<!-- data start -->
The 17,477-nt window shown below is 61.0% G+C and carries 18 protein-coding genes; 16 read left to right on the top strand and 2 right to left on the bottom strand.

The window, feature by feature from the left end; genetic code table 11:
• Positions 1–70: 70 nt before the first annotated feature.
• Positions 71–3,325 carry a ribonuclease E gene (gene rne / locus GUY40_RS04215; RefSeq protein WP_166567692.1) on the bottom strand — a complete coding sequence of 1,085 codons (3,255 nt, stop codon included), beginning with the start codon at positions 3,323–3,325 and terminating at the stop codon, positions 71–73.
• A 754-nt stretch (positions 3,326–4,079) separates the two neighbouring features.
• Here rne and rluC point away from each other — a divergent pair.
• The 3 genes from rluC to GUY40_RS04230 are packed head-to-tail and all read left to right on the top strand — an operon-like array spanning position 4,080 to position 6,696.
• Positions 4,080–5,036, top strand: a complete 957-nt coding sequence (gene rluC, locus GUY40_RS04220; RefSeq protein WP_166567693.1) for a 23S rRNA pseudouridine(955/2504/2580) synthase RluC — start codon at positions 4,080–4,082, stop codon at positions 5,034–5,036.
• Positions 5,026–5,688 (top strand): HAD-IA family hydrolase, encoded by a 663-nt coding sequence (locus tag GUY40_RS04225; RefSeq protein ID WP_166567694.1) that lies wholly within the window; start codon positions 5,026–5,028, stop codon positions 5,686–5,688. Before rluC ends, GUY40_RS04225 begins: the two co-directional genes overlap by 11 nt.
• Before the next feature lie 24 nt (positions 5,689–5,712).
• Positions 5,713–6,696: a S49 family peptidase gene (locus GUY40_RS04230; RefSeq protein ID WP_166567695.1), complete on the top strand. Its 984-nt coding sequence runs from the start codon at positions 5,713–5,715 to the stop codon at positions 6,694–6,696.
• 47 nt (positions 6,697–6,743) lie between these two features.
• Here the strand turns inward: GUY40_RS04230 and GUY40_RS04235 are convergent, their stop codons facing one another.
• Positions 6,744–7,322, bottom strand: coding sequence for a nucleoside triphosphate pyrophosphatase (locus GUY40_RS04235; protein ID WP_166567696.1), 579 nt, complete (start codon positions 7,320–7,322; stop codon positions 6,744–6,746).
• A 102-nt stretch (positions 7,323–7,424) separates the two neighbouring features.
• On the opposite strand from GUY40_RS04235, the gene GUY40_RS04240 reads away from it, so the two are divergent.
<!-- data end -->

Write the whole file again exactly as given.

The 17,477-nt window shown below is 61.0% G+C and carries 18 protein-coding genes; 16 read left to right on the top strand and 2 right to left on the bottom strand.

The window, feature by feature from the left end; genetic code table 11:
• Positions 1–70: 70 nt before the first annotated feature.
• Positions 71–3,325 carry a ribonuclease E gene (gene rne / locus GUY40_RS04215; RefSeq protein WP_166567692.1) on the bottom strand — a complete coding sequence of 1,085 codons (3,255 nt, stop codon included), beginning with the start codon at positions 3,323–3,325 and terminating at the stop codon, positions 71–73.
• A 754-nt stretch (positions 3,326–4,079) separates the two neighbouring features.
• Here rne and rluC point away from each other — a divergent pair.
• The 3 genes from rluC to GUY40_RS04230 are packed head-to-tail and all read left to right on the top strand — an operon-like array spanning position 4,080 to position 6,696.
• Positions 4,080–5,036, top strand: a complete 957-nt coding sequence (gene rluC, locus GUY40_RS04220; RefSeq protein WP_166567693.1) for a 23S rRNA pseudouridine(955/2504/2580) synthase RluC — start codon at positions 4,080–4,082, stop codon at positions 5,034–5,036.
• Positions 5,026–5,688 (top strand): HAD-IA family hydrolase, encoded by a 663-nt coding sequence (locus tag GUY40_RS04225; RefSeq protein ID WP_166567694.1) that lies wholly within the window; start codon positions 5,026–5,028, stop codon positions 5,686–5,688. Before rluC ends, GUY40_RS04225 begins: the two co-directional genes overlap by 11 nt.
• Before the next feature lie 24 nt (positions 5,689–5,712).
• Positions 5,713–6,696: a S49 family peptidase gene (locus GUY40_RS04230; RefSeq protein ID WP_166567695.1), complete on the top strand. Its 984-nt coding sequence runs from the start codon at positions 5,713–5,715 to the stop codon at positions 6,694–6,696.
• 47 nt (positions 6,697–6,743) lie between these two features.
• Here the strand turns inward: GUY40_RS04230 and GUY40_RS04235 are convergent, their stop codons facing one another.
• Positions 6,744–7,322, bottom strand: coding sequence for a nucleoside triphosphate pyrophosphatase (locus GUY40_RS04235; protein ID WP_166567696.1), 579 nt, complete (start codon positions 7,320–7,322; stop codon positions 6,744–6,746).
• A 102-nt stretch (positions 7,323–7,424) separates the two neighbouring features.
• On the opposite strand from GUY40_RS04235, the gene GUY40_RS04240 reads away from it, so the two are divergent.